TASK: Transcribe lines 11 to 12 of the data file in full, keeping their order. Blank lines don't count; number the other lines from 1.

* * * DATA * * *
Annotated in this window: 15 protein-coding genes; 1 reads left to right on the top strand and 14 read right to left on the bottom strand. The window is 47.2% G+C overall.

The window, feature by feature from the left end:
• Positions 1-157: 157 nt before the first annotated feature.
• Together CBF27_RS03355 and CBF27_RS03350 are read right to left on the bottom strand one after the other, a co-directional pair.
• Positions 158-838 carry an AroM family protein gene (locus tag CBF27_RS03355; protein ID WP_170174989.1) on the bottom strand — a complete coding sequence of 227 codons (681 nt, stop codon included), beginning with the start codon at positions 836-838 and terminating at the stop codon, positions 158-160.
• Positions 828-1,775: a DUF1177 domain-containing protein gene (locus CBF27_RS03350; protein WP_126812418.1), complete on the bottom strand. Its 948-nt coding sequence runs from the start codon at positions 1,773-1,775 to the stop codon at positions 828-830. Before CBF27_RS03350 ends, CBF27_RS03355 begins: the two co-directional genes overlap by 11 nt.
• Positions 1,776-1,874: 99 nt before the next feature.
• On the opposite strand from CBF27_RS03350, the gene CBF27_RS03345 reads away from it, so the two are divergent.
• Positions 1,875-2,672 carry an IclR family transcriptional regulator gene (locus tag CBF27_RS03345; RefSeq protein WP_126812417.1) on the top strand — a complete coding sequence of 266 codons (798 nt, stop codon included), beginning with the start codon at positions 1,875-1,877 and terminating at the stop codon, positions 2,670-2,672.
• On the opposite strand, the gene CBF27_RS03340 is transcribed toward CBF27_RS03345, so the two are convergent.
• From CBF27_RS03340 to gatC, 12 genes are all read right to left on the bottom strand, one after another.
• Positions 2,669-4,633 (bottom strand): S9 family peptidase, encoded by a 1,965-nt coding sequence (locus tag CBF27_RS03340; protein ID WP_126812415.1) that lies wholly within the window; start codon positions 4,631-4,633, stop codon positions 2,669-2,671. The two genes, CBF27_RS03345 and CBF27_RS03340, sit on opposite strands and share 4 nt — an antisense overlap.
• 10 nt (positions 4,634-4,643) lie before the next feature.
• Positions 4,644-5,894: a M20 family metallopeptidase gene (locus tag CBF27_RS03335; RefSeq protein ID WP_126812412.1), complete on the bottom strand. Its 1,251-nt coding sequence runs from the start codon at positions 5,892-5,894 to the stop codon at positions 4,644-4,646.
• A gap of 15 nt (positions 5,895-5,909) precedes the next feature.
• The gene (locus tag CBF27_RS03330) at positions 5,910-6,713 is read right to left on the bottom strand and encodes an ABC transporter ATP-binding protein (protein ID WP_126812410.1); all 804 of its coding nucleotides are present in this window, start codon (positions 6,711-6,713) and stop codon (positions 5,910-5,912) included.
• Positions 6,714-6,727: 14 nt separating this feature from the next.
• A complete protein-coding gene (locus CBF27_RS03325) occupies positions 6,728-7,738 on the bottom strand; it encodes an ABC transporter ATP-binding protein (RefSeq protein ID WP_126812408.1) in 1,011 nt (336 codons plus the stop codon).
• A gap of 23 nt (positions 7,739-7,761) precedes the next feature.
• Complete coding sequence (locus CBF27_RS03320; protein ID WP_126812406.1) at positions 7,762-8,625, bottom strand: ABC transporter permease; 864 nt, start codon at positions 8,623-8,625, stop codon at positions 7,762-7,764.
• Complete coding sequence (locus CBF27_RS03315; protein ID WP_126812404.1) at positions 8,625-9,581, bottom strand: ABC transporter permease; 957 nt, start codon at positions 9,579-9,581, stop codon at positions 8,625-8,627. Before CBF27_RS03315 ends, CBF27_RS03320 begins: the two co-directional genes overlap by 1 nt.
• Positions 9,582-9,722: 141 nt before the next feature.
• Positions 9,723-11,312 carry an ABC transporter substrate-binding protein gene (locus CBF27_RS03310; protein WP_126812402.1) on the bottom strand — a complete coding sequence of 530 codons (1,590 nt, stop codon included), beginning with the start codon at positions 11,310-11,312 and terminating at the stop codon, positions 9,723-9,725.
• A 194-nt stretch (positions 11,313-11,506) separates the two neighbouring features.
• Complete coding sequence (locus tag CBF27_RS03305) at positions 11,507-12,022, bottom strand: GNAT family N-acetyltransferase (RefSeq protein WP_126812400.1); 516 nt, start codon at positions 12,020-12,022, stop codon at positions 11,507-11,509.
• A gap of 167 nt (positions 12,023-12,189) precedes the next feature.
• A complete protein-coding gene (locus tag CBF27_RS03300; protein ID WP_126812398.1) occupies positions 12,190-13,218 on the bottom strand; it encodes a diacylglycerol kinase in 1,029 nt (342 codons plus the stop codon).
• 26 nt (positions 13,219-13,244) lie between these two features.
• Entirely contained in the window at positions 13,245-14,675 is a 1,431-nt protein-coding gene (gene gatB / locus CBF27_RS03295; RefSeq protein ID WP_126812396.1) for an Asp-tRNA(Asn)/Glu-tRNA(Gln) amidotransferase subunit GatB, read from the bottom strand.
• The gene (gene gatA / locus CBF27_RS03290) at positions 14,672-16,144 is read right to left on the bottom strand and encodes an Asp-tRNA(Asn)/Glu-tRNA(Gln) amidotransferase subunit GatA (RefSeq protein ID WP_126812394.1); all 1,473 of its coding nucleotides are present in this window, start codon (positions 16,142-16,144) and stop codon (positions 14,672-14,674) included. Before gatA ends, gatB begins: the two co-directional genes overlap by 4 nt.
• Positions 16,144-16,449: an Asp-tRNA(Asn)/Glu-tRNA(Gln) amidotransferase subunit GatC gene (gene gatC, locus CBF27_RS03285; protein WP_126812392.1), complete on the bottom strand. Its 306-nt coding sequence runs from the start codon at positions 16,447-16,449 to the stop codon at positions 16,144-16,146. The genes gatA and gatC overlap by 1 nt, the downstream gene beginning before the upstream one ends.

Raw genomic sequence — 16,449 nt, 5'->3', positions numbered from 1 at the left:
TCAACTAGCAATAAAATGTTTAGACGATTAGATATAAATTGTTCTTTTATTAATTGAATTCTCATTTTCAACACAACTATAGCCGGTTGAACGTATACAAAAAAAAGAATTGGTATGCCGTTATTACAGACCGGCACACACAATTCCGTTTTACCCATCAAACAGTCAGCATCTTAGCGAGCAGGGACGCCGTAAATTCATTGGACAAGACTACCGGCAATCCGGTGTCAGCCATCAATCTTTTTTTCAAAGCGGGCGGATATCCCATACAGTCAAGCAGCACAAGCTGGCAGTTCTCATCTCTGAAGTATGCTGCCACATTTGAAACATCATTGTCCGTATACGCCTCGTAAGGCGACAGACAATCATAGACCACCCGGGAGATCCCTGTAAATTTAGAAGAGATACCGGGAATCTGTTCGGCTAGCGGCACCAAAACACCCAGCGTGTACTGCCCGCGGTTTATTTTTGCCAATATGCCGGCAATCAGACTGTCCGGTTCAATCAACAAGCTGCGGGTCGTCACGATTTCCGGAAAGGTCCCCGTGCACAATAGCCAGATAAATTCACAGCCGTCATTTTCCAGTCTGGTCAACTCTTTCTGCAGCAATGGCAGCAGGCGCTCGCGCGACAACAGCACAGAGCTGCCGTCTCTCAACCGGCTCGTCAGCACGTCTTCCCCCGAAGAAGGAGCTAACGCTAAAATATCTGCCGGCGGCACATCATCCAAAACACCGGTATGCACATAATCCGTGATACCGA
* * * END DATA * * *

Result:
• From CBF27_RS03340 to gatC, 12 genes are all read right to left on the bottom strand, one after another.
• Positions 2,669-4,633 (bottom strand): S9 family peptidase, encoded by a 1,965-nt coding sequence (locus tag CBF27_RS03340; protein ID WP_126812415.1) that lies wholly within the window; start codon positions 4,631-4,633, stop codon positions 2,669-2,671. The two genes, CBF27_RS03345 and CBF27_RS03340, sit on opposite strands and share 4 nt — an antisense overlap.